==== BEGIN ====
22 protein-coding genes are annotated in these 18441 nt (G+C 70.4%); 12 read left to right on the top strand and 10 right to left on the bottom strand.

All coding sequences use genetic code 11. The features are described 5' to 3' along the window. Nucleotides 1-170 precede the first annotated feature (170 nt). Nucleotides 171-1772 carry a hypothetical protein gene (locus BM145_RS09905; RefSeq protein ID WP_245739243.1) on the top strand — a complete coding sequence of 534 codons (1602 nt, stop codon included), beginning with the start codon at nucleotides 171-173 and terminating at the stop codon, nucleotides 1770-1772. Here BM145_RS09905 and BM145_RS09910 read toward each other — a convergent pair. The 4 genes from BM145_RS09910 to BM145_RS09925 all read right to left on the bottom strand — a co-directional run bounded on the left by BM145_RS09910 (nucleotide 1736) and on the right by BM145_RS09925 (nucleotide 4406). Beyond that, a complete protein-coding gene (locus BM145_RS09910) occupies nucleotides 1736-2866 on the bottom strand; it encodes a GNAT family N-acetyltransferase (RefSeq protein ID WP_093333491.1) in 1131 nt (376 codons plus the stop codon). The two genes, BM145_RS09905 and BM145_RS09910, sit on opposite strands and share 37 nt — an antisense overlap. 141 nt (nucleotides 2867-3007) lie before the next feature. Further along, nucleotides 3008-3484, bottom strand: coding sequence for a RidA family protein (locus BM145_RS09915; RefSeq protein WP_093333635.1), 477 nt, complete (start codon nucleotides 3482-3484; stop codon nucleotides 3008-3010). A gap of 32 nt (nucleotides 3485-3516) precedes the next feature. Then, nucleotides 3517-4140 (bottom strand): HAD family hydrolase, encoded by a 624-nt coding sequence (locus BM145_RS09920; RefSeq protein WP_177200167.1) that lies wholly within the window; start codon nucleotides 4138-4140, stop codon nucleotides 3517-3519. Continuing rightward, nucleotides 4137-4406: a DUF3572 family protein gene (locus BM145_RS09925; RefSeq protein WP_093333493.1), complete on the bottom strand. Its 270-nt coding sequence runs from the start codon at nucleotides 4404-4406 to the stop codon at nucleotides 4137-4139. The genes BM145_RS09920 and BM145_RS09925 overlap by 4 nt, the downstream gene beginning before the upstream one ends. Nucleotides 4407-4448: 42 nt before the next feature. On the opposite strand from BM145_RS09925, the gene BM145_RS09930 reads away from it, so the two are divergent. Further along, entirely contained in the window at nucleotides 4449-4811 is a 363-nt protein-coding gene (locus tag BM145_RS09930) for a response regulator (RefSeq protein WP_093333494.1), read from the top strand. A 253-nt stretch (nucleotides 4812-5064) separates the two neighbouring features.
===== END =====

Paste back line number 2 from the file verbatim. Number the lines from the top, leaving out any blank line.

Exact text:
All coding sequences use genetic code 11. The features are described 5' to 3' along the window. Nucleotides 1-170 precede the first annotated feature (170 nt). Nucleotides 171-1772 carry a hypothetical protein gene (locus BM145_RS09905; RefSeq protein ID WP_245739243.1) on the top strand — a complete coding sequence of 534 codons (1602 nt, stop codon included), beginning with the start codon at nucleotides 171-173 and terminating at the stop codon, nucleotides 1770-1772. Here BM145_RS09905 and BM145_RS09910 read toward each other — a convergent pair. The 4 genes from BM145_RS09910 to BM145_RS09925 all read right to left on the bottom strand — a co-directional run bounded on the left by BM145_RS09910 (nucleotide 1736) and on the right by BM145_RS09925 (nucleotide 4406). Beyond that, a complete protein-coding gene (locus BM145_RS09910) occupies nucleotides 1736-2866 on the bottom strand; it encodes a GNAT family N-acetyltransferase (RefSeq protein ID WP_093333491.1) in 1131 nt (376 codons plus the stop codon). The two genes, BM145_RS09905 and BM145_RS09910, sit on opposite strands and share 37 nt — an antisense overlap. 141 nt (nucleotides 2867-3007) lie before the next feature. Further along, nucleotides 3008-3484, bottom strand: coding sequence for a RidA family protein (locus BM145_RS09915; RefSeq protein WP_093333635.1), 477 nt, complete (start codon nucleotides 3482-3484; stop codon nucleotides 3008-3010). A gap of 32 nt (nucleotides 3485-3516) precedes the next feature. Then, nucleotides 3517-4140 (bottom strand): HAD family hydrolase, encoded by a 624-nt coding sequence (locus BM145_RS09920; RefSeq protein WP_177200167.1) that lies wholly within the window; start codon nucleotides 4138-4140, stop codon nucleotides 3517-3519. Continuing rightward, nucleotides 4137-4406: a DUF3572 family protein gene (locus BM145_RS09925; RefSeq protein WP_093333493.1), complete on the bottom strand. Its 270-nt coding sequence runs from the start codon at nucleotides 4404-4406 to the stop codon at nucleotides 4137-4139. The genes BM145_RS09920 and BM145_RS09925 overlap by 4 nt, the downstream gene beginning before the upstream one ends. Nucleotides 4407-4448: 42 nt before the next feature. On the opposite strand from BM145_RS09925, the gene BM145_RS09930 reads away from it, so the two are divergent. Further along, entirely contained in the window at nucleotides 4449-4811 is a 363-nt protein-coding gene (locus tag BM145_RS09930) for a response regulator (RefSeq protein WP_093333494.1), read from the top strand. A 253-nt stretch (nucleotides 4812-5064) separates the two neighbouring features.